Amamiya said the BOJ must focus on keeping borrowing costs "stably low" for the time being as the economy suffers from the coronavirus pandemic, echoing comments made by Governor Haruhiko Kuroda on Friday.
But he added that fluctuations in yields could help breathe life back into a dormant market, as long as the moves were kept at a range that did not cripple Japan's economy.
"A big fluctuation in interest rates could have undesirable consequences. But when it's limited to a certain range, it's possible to enhance bond market functions, without diminishing the monetary easing effect of our policy," he said in a speech.
"Personally, I feel yields should be allowed to move more, as long as it does not diminish the effect of monetary easing," Amamiya said in a question-and-answer session after the speech on Monday.
Benchmark 10-year Japanese government bond (JGB) futures dipped about 0.1 point after Amamiya's comments.
Amamiya's remarks underscore the communication challenge the BOJ faces as it seeks to meet two conflicting goals - to allow market forces drive yields more while avoiding a spike in borrowing costs that damages Japan's recovery.
The BOJ caps the 10-year bond yield around zero under a policy dubbed yield curve control (YCC), and currently allows the benchmark yield to move 40 basis points around the target.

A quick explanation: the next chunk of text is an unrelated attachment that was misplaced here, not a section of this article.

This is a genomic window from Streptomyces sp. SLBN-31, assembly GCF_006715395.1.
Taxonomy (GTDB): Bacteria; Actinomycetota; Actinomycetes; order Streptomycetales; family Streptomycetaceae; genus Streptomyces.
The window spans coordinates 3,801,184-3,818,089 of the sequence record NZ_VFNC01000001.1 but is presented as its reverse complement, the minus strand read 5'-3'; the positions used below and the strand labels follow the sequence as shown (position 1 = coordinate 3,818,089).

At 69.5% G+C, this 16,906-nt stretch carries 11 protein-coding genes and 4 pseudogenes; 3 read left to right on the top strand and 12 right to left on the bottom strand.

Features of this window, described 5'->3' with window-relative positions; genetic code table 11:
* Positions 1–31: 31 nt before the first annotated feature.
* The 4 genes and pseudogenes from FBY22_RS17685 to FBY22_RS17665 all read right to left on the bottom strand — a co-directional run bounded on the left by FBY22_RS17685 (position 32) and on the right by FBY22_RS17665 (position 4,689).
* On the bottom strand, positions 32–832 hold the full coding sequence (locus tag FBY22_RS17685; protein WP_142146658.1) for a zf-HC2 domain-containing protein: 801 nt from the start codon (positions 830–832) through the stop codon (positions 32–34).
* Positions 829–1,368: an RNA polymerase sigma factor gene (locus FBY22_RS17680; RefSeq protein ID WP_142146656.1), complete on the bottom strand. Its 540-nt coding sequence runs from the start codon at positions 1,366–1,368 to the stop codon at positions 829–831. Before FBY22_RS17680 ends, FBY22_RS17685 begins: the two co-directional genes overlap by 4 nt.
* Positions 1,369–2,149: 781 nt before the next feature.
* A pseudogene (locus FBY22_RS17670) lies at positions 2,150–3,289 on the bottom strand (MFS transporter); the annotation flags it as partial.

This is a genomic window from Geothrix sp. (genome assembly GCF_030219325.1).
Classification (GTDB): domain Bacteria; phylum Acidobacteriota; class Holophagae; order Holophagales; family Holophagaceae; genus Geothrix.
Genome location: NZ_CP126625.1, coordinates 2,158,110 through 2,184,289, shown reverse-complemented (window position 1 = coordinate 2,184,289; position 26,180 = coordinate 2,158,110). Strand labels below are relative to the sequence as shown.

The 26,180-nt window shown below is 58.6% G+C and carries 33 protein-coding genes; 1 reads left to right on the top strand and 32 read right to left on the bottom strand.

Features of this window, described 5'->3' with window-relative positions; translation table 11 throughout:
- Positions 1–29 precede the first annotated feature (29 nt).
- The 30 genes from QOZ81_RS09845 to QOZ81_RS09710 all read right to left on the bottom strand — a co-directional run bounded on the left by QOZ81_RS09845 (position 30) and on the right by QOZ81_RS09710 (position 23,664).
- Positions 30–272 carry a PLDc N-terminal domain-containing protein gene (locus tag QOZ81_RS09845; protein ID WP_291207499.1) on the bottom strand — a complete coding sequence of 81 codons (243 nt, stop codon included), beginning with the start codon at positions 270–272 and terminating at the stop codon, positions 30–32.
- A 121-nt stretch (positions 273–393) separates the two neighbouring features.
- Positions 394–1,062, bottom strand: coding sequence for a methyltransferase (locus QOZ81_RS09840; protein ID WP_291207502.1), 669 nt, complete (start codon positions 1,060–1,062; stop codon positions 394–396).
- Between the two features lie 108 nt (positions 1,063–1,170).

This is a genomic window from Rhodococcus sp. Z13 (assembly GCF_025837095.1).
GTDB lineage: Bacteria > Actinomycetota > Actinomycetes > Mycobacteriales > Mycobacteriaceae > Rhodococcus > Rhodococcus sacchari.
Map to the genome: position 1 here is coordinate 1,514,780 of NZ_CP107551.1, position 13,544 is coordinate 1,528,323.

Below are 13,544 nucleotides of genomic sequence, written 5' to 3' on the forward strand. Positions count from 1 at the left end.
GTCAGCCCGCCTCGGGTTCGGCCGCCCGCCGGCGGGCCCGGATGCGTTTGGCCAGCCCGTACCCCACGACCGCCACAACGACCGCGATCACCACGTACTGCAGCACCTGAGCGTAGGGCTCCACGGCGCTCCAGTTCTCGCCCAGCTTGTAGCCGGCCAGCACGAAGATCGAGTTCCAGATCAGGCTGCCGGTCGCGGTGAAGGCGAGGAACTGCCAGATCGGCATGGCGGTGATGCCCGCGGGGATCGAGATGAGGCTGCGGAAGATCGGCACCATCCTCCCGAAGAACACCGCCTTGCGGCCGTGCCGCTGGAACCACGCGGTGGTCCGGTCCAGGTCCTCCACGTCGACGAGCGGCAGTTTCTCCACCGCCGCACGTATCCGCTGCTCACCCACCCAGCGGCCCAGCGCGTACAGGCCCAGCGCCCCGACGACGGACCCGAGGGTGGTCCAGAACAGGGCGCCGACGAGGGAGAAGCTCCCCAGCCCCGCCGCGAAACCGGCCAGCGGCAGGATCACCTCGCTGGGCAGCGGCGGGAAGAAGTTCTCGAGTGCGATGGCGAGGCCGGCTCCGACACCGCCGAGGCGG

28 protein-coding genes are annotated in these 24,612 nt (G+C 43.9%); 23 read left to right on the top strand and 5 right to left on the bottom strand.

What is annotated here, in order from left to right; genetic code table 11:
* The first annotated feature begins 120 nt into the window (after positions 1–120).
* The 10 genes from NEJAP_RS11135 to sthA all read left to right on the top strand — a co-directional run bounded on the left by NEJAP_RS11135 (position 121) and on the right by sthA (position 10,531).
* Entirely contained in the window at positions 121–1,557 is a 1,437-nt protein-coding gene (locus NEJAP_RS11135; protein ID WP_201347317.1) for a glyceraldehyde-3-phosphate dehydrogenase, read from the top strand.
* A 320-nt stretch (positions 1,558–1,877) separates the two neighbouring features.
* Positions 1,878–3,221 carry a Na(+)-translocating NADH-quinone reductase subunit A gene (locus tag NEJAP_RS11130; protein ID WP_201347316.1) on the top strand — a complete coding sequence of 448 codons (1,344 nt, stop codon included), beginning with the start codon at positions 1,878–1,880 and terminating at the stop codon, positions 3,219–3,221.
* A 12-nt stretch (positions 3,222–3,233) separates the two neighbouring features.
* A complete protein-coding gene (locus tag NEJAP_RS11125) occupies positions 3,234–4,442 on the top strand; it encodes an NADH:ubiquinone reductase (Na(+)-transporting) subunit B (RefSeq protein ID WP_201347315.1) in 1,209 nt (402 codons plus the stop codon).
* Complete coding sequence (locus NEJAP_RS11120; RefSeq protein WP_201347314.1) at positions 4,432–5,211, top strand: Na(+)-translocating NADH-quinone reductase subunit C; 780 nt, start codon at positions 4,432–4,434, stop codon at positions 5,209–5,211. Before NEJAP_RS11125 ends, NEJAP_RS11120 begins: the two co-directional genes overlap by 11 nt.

Allowing yields to fluctuate more around the target is seen as among key purposes of next week's review, which aims to make the BOJ's policy framework "more effective and sustainable".
"The BOJ probably wants yields to fluctuate a bit more. But it also wants to set a speed limit on how rapidly yields could move," said Mari Iwashita, chief market economist at Daiwa Securities. "The message from the review could be pretty fuzzy."
RATE CUT A KEY TOOL
Japan's 10-year yield fell to a three-week low on Friday after Kuroda said he saw no need to widen the implicit band set around the BOJ's 0% target, stunning investors who had expected such a move to be announced at the policy review.
Amamiya said the governor likely expressed his personal opinion, adding the idea would be discussed at the review by the nine board members who had "various views" on the subject.
The review would also seek to dispel a dominant market view the BOJ has run out of ammunition to ease more, Amamiya said.
Interest rate cuts were among "important options" if the BOJ were to ease further, he said, stressing that it would take steps to mitigate the side-effects of such moves at the March review.
"Some market players think the BOJ can't and won't ease policy further due to the side-effects of its policy. We must dispel such views," he said.
As for the BOJ's risky asset buying, the BOJ would consider how to maximise the positive impact of such steps by pledging to buy exchange-traded funds (ETFs) and real-estate trust funds (REITs) aggressively in times of market shock, Amamiya said.
The BOJ will conduct a review of its policy tools at its rate-setting meeting on March 18-19.
(Reporting by Leika Kihara and Tetsushi Kajimoto; Editing by Ana Nicolaci da Costa, Lincoln Feast and Alex Richardson)
By Leika Kihara and Tetsushi Kajimoto